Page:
AMERICAN CANYON — American Canyon Public Works Director Jason Holley doesn’t officially start his new job full-time until Dec. 1, but his report at Tuesday’s City Council meeting suggested he’s hitting the ground running.
In an update of the city’s Signal Interconnect Project, Holley, currently the city’s part-time interim director, told council members that improvements to help relieve Highway 29 traffic congestion could be implemented as soon as February or March.
According to the project research, a typical weekday evening ride southbound through American Canyon from Napa Junction Road takes close to 12 minutes, with an average speed of 24 mph, Holley said.
If the signal lights at five major highway intersections can be made to operate in harmony, that time could be cut nearly in half and the average speed boosted to 30 mph, Holley said.
Coordinated signals would move cars through the city in “platoons,” according to Holley.
The research involved counting cars as well as driving around the city and timing routes and signals with a stopwatch, Holley said.
The primary focus of the synchronized timing will be morning and evening commutes, with individual plans for each, Holley said.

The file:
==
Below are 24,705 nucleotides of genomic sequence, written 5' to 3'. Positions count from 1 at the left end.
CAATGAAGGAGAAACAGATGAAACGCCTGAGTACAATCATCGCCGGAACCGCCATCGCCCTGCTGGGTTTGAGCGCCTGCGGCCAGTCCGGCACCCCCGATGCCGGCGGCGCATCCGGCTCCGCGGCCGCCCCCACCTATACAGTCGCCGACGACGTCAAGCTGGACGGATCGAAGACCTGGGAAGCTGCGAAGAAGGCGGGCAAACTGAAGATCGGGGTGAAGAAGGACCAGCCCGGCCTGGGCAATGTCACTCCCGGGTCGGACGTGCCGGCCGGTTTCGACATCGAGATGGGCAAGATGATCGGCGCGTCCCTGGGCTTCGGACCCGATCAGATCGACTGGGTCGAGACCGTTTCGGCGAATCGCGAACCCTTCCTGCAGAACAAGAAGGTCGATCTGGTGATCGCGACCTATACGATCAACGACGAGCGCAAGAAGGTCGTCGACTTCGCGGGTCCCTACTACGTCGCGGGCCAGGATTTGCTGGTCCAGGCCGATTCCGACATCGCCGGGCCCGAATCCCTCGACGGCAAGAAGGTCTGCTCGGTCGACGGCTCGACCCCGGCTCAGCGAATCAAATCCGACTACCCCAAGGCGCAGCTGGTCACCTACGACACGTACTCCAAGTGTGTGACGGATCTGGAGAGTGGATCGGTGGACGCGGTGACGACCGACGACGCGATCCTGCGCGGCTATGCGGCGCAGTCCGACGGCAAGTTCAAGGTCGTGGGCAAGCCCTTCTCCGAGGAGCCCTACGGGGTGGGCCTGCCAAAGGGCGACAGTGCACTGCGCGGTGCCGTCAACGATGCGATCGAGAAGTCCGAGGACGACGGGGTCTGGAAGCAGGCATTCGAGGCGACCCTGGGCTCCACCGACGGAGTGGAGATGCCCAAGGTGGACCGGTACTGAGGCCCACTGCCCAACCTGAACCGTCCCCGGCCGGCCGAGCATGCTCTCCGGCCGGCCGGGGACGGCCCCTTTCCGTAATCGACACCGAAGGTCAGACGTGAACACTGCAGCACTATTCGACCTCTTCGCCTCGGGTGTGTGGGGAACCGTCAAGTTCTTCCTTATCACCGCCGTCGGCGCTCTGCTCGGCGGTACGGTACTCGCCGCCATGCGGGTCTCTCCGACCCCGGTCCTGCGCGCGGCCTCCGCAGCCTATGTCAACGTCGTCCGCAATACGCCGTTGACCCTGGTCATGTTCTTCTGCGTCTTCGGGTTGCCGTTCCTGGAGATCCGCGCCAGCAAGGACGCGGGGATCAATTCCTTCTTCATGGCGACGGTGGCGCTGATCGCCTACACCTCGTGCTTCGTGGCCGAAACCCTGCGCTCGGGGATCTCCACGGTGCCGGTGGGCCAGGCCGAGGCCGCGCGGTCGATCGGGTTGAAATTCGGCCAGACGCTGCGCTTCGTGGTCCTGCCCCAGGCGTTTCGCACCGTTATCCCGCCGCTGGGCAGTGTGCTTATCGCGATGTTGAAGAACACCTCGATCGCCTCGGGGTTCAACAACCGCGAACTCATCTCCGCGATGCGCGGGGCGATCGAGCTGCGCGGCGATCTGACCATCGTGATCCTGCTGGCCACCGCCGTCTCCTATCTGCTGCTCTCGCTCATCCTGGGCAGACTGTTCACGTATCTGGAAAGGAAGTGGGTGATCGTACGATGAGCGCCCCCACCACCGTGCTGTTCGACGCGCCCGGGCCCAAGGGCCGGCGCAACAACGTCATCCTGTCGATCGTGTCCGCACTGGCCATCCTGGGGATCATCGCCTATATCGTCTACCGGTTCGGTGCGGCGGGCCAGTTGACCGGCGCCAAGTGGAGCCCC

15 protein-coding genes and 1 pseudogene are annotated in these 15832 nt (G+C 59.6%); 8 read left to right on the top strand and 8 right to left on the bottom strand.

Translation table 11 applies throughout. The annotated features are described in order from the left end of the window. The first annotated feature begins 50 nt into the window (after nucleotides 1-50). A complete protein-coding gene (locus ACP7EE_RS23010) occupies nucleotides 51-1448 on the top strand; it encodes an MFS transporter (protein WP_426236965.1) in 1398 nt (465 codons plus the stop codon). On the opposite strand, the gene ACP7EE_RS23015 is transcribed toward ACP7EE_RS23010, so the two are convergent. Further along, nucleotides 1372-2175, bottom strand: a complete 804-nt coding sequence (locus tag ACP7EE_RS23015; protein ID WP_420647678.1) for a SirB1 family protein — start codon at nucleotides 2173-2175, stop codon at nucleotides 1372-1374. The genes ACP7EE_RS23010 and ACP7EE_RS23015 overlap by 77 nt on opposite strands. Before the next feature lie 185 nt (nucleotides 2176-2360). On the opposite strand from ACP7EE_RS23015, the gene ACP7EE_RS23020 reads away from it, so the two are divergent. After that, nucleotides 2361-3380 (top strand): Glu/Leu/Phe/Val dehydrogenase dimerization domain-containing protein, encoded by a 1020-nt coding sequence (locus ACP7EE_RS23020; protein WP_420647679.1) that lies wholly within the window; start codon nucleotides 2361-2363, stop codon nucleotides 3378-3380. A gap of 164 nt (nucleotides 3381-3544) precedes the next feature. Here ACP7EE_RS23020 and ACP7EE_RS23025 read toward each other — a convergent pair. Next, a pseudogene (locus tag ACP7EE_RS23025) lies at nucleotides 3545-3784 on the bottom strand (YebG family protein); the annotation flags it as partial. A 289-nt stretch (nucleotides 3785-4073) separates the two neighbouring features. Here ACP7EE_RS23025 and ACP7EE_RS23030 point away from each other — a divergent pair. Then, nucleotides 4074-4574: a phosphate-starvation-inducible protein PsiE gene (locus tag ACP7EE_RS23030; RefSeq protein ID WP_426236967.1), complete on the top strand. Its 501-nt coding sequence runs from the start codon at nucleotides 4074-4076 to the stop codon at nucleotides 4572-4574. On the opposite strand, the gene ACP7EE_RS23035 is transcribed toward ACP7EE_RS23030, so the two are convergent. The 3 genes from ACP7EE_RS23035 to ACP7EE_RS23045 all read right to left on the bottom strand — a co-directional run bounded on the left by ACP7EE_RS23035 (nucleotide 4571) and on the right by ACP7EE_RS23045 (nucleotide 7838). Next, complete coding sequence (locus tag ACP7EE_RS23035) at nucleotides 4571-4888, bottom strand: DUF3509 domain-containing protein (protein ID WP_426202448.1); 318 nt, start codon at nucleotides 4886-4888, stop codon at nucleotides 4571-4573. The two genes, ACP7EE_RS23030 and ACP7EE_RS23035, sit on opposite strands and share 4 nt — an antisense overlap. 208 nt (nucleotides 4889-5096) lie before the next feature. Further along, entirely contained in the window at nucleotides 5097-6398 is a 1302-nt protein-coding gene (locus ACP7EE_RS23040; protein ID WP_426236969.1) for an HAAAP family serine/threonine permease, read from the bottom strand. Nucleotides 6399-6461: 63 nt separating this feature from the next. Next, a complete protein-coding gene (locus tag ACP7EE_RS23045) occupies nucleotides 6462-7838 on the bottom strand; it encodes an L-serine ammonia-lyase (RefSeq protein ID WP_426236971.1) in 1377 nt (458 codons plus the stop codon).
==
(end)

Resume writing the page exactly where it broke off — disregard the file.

Synchronizing the signal lights won’t require additional funding, Holley said, and could start as early as next spring.
Holley said he didn’t expect to have problems working with Caltrans, the highway’s owner. State transportation officials are interested in improving conditions in American Canyon, according to Holley. “Highway 29 is important to them,” he said.
Holly emphasized that all these efforts would result in improvement, not a fix. Council members gave Holley’s efforts the green light.
“By all means, give (synchronization) a shot,” said Mayor Leon Garcia.
“It’s been a long time coming,” said Councilmember Belia Ramos Bennett, regarding traffic congestion improvements. Ramos Bennett said she and other council members have had preliminary discussions with the Napa Valley Unified School District about changing starting times at American Canyon schools. A start time change might result in spreading out traffic and easing congestion, Ramos Bennett said.
“That’s a phenomenal idea,” Holley said.
In addition to synchronizing traffic signal timing, Holley recommended changes at the Donaldson Way East/Highway 29 intersection, including eliminating five on-street parking spaces, reconfiguring lanes, adding a right-turn lane and adding signs and striping, among other modifications.
Those changes would cost up to $250,000, Holley said, and require a Caltrans permit. The city currently has no funds to pay for those changes.
The synchronization project received initial funding last year with a $25, 000 federal grant from the Transportation Fund for Clean Air. The long-term goal is to coordinate signal timing at nine intersections located along Highway 29, and on American Canyon Road and Flosden Road. An increase of average speed reduces automobile emissions and results in cleaner air. The project is one of the City Council’s priorities for 2013-14.
The next steps are to refine the details of the timing plans and coordinate with Caltrans, Holley said. After the timing changes are implemented, engineers must monitor the results and make any necessary adjustments, Holley said.